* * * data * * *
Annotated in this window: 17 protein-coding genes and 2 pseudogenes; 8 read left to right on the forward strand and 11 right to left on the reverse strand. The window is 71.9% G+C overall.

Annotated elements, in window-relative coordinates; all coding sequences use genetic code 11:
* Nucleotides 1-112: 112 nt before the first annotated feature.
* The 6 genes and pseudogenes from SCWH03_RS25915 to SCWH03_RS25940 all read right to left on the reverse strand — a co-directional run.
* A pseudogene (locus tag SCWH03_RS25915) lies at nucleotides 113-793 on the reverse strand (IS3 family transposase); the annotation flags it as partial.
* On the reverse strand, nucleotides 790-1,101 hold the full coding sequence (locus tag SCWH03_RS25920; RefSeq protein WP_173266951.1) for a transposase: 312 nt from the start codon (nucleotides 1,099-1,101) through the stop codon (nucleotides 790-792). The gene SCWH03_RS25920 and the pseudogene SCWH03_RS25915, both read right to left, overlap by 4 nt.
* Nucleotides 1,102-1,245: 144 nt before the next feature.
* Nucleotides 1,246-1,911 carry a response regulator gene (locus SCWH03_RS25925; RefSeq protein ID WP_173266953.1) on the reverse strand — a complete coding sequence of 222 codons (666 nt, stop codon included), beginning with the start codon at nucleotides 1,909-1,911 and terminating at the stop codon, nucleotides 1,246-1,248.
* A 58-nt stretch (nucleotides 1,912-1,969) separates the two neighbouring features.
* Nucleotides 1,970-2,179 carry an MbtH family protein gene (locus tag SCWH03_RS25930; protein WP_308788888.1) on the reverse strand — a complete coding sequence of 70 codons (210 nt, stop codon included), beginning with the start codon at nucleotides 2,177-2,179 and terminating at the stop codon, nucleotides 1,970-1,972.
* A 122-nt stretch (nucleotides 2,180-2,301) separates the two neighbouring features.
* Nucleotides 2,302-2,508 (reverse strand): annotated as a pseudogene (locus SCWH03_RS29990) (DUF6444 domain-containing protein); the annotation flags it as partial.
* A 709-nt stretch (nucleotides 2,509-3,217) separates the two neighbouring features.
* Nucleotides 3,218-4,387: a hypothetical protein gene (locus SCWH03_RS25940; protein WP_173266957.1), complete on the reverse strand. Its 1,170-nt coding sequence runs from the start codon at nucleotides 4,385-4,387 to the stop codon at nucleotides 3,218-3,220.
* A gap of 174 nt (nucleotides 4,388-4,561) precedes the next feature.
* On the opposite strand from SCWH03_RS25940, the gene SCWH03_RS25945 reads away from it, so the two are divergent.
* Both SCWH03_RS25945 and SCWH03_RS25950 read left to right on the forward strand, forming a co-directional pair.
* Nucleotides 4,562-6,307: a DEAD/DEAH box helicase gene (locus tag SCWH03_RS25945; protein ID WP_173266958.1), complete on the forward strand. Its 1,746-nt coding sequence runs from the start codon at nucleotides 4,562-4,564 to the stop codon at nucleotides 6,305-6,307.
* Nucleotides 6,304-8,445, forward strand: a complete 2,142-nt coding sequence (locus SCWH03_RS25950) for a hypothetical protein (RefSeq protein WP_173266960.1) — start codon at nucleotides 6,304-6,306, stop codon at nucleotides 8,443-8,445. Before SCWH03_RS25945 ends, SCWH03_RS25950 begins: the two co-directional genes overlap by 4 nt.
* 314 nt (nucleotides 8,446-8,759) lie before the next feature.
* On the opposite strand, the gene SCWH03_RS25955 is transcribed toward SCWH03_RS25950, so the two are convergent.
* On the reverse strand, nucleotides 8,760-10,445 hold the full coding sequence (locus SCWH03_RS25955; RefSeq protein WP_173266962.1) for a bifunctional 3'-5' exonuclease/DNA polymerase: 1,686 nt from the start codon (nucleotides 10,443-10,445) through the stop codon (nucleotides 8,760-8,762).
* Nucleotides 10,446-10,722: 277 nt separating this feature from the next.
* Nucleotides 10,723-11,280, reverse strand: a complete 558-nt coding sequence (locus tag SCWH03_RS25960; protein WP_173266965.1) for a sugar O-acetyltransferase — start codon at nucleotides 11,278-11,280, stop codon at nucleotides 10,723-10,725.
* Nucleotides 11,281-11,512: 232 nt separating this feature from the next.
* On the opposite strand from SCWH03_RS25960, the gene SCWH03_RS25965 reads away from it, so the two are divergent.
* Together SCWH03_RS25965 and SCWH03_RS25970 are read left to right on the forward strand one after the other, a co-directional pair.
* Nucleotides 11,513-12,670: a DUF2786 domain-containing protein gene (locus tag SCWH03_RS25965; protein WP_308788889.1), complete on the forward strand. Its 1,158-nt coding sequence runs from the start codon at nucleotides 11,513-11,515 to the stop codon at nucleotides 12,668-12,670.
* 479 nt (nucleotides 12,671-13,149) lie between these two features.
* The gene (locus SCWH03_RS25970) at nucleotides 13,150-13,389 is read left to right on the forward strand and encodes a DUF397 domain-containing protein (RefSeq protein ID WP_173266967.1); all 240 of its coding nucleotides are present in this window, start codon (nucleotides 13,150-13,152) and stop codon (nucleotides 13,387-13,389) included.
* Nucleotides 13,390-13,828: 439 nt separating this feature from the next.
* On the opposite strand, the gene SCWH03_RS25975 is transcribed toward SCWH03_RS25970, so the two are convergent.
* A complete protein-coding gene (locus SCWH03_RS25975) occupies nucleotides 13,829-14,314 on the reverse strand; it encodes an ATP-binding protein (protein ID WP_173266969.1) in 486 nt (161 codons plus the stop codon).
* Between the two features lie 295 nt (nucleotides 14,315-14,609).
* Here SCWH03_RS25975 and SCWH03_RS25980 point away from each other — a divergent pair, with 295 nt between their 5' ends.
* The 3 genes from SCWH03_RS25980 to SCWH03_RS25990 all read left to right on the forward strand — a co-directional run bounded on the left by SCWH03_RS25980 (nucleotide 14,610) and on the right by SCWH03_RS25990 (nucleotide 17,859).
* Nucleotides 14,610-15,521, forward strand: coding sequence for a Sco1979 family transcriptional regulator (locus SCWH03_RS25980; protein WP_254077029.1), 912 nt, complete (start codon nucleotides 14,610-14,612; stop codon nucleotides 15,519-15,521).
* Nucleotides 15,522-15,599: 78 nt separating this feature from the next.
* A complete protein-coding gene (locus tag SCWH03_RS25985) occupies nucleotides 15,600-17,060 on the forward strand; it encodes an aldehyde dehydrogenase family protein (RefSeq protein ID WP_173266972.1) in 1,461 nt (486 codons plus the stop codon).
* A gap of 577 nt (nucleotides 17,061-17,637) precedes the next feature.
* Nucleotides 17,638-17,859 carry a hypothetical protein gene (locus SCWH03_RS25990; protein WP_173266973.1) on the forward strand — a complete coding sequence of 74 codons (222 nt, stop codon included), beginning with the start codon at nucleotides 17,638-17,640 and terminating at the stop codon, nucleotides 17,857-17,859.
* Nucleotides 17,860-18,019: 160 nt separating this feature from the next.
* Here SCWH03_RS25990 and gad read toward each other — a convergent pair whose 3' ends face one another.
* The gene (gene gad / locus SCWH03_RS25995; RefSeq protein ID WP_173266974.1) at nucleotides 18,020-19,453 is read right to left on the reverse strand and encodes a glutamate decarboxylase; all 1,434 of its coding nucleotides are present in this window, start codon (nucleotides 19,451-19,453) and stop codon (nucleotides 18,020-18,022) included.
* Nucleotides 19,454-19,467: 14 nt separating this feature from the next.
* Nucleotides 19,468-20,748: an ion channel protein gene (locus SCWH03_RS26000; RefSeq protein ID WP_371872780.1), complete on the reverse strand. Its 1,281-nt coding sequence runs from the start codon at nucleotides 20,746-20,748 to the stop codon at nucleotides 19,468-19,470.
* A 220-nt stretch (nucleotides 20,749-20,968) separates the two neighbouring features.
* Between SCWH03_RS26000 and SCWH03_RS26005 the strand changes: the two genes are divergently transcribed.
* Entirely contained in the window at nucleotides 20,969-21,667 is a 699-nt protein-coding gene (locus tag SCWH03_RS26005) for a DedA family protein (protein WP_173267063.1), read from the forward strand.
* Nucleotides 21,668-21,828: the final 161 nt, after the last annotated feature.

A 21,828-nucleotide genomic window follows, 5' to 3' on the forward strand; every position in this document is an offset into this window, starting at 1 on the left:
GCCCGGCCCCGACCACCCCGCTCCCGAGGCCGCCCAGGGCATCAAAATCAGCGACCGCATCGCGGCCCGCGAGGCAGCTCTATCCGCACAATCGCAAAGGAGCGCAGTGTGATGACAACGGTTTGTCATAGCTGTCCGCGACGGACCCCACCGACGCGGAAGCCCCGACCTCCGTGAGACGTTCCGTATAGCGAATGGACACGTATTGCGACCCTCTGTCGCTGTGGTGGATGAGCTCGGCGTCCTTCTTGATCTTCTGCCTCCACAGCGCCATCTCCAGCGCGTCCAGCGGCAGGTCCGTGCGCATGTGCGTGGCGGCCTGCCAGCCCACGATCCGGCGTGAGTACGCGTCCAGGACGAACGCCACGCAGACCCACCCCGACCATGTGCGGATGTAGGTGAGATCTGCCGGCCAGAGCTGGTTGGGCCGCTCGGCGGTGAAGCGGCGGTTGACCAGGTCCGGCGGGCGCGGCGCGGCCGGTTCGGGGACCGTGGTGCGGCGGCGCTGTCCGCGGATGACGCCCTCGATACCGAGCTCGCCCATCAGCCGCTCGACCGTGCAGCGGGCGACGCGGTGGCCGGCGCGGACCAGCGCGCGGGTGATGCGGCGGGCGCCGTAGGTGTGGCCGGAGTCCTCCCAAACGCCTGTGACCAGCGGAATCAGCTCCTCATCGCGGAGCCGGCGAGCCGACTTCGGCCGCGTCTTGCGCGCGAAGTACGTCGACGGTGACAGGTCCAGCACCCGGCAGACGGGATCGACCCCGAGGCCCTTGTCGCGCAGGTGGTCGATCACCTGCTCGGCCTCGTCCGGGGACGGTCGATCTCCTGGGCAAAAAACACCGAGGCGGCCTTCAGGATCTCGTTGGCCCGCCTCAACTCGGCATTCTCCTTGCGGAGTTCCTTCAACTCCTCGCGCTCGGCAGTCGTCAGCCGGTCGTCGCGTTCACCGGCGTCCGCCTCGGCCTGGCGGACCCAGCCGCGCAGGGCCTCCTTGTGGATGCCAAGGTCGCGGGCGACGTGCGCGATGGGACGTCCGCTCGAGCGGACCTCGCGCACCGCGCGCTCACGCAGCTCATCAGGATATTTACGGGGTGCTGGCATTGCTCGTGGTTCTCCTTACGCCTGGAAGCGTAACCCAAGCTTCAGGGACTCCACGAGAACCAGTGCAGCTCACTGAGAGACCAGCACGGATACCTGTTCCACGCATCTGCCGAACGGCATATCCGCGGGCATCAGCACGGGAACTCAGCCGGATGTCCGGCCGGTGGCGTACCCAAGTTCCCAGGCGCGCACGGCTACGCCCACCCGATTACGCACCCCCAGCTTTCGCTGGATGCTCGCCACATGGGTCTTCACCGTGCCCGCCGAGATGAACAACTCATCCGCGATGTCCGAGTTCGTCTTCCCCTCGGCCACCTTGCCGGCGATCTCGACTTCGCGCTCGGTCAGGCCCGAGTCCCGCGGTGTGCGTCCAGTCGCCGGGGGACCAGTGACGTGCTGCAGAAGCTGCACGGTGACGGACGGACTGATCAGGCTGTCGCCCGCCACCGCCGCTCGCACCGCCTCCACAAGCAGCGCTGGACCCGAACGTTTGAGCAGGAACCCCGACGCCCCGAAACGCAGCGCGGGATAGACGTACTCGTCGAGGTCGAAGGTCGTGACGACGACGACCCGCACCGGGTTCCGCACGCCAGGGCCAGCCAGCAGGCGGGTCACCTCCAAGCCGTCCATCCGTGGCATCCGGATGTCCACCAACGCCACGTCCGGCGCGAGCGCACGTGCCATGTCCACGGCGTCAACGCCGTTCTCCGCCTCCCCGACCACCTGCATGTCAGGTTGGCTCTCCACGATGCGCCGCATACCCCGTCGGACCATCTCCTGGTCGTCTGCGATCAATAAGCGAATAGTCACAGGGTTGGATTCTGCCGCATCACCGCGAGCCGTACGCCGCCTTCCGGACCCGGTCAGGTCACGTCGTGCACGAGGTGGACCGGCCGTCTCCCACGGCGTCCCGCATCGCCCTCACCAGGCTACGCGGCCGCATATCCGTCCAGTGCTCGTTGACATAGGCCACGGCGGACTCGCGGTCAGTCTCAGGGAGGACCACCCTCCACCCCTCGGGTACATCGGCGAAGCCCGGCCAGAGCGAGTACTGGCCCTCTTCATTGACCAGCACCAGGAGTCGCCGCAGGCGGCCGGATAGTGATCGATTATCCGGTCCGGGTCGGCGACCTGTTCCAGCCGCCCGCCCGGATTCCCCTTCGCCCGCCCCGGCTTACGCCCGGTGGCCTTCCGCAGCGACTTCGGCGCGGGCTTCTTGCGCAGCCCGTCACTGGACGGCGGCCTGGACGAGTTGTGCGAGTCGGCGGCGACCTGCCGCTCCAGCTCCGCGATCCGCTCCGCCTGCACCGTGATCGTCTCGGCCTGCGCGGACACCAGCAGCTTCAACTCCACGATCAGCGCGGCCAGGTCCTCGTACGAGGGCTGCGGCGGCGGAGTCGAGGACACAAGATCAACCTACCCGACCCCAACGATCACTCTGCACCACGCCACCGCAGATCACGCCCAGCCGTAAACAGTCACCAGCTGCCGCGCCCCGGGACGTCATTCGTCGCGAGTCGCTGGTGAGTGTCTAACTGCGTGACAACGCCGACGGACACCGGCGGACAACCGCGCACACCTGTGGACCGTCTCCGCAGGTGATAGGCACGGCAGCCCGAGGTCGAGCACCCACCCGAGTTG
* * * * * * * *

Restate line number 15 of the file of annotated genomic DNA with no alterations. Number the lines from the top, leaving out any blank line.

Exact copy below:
* A gap of 174 nt (nucleotides 4,388-4,561) precedes the next feature.